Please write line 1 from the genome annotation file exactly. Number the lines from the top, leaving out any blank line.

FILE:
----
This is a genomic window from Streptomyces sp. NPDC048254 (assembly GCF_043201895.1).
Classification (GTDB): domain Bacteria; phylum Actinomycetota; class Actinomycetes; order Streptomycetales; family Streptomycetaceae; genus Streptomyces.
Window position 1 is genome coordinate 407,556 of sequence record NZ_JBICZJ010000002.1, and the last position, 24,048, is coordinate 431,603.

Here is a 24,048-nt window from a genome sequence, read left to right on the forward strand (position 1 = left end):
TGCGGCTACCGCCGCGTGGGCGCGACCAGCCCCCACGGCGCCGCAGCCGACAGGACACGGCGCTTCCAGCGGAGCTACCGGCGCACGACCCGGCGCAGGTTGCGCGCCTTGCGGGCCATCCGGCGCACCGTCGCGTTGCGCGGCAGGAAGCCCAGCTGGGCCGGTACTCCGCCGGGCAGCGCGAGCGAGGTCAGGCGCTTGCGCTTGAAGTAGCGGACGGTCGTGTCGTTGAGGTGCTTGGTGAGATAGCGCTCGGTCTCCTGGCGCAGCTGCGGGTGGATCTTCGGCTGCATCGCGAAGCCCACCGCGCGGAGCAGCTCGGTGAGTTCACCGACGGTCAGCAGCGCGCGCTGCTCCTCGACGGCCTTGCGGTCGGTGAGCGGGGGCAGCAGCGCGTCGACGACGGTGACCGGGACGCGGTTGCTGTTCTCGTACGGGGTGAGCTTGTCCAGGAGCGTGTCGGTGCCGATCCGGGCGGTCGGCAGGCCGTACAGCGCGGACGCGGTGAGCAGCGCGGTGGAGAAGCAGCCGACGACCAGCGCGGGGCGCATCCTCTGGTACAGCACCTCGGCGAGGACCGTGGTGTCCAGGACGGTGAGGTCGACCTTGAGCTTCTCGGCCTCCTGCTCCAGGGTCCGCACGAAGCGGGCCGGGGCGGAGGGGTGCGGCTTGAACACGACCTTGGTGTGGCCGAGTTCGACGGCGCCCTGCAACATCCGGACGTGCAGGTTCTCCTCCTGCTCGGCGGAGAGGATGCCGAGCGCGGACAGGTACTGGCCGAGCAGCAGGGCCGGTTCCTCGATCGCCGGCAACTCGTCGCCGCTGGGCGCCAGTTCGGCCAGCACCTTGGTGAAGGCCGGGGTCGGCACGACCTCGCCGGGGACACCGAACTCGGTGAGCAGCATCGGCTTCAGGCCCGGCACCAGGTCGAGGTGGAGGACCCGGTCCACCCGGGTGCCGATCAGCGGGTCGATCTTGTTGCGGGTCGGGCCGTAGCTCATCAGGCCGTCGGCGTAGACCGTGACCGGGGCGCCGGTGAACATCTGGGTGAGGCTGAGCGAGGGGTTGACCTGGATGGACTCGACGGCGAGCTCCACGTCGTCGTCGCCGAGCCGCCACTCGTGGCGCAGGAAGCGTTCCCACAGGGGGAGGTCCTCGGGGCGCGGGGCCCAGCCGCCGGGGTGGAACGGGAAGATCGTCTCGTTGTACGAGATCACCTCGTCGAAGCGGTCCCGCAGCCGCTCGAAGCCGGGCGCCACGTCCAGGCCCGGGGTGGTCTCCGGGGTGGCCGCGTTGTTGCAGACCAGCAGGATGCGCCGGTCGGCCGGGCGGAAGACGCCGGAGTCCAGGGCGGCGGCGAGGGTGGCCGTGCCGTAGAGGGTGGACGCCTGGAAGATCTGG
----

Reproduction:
This is a genomic window from Streptomyces sp. NPDC048254 (assembly GCF_043201895.1).